Cardioversion

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Hi there all, I posted to Popeye and Derek a couple of weeks ago to tell them I had a cardioversion last month. I am pleased to say it was successful. I have read a few articles on the subject and realise that although most are successful the trick is to stay in sinus rhythm!! That's the tricky bit. Has anyone had a successful procedure themselves or know anyone who has? I am looking for some success stories! Thanks. 

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  • Posted

    It may depend whether the AF was paroxysmal or persistent. Secondly the medication you take and also your lifestyle.

    When I had my second cardiov there was an 81 year old who was having his first. He had paroxysmal and the cardiov was a success and 6 years later he is still in SR,

    But he does take 80mg of Sotalol a day which limits his activity levels.

    Mine was also a success but after 6 months my consultant took me of my med. (bisop) and within 1 week I was back into persistent AF

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    • Posted

      Hi Bill, I was in persistent AF. It came on suddenly last June and although I went to A and E and had amiodorone administered it still persisted. I was given bisoprolol and warfarin and the on discharge the cardiologist said he may consider cardioversion. I had the procedure on the 16th October and saw him again yesterday just for a checkup. He reduced the bisoprolol to 5mg but wanted me to stay on the warfarin. I have been looking on the web for 'support groups' of successful cardioverted but can't find any? I am quite surprised, surely there are some success stories about? All I can find are stores about people who have reverted back after a few months. I can't really understand why you came off the meds although if you were back in sinus rhythm and did not have any other underlying problems, e.g. high bp, there would be no need to be on any? Thanks for your prompt reply, are you going to have another cardioversion? Cheers.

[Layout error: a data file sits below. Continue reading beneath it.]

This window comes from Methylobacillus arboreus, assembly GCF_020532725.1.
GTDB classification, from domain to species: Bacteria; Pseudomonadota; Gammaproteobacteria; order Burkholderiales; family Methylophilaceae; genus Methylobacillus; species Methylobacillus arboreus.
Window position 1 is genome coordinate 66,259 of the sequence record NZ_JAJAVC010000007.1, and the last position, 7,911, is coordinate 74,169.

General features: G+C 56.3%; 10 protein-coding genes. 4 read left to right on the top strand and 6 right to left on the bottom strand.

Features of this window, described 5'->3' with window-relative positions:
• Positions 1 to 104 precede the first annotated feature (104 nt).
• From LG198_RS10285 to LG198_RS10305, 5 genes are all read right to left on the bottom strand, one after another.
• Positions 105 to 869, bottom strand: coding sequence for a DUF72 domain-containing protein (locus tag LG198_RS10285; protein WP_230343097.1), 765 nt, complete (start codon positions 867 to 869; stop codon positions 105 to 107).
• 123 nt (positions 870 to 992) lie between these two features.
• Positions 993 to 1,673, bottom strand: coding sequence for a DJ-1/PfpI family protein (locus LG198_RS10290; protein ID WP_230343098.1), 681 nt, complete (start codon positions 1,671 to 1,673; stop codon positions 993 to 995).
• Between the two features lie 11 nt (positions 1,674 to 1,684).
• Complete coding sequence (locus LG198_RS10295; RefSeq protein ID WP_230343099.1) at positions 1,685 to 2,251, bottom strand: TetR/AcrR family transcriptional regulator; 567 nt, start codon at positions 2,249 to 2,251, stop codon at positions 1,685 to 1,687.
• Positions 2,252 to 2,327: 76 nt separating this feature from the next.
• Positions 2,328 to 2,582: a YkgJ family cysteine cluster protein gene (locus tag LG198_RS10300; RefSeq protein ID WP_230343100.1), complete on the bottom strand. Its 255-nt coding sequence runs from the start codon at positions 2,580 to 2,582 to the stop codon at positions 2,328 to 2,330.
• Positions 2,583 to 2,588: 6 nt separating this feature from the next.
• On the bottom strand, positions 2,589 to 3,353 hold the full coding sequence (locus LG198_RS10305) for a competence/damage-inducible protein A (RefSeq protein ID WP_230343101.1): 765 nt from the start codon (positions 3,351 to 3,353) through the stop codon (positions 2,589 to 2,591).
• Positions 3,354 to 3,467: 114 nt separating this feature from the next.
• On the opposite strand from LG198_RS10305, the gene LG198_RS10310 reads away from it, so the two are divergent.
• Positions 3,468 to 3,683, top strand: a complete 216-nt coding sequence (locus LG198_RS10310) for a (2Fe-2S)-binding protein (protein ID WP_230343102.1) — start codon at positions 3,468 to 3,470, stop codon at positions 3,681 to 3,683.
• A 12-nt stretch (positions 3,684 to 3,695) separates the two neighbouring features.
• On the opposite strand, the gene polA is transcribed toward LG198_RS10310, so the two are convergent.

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  • Posted

    It's like asking how long is a piece of string.  I have had three cardioversions, none of which lasted more than a few months, plus two failed ablations, but my husband after almost ten years of permanent AFib and at the age of almost 80, had one ablation and a cardioversion and has been in strong sinus ever since (almost 8 months now) and has been taken off Warfarin altogether.  You can only try it and see if it holds which can vary from weeks to months to years to forever.  It is a case of fingers crossed.  

    As to lifestyle, everyone has different triggers for AFib and little tricks to ward it off, ie breath holding, bearing down etc and you can only try these.  Sometimes they work and sometimes not.  Some can drink alcohol and others not.  Medication which doesn't hinder your energy is great if you can tolerate it.  I can take Flecainide when I feel an attack underway.  For others it is the dreaded Bisoprolol, but then again, not everyone has the same reaction to it.  It is all very hit and miss until you discover what literally makes you tick!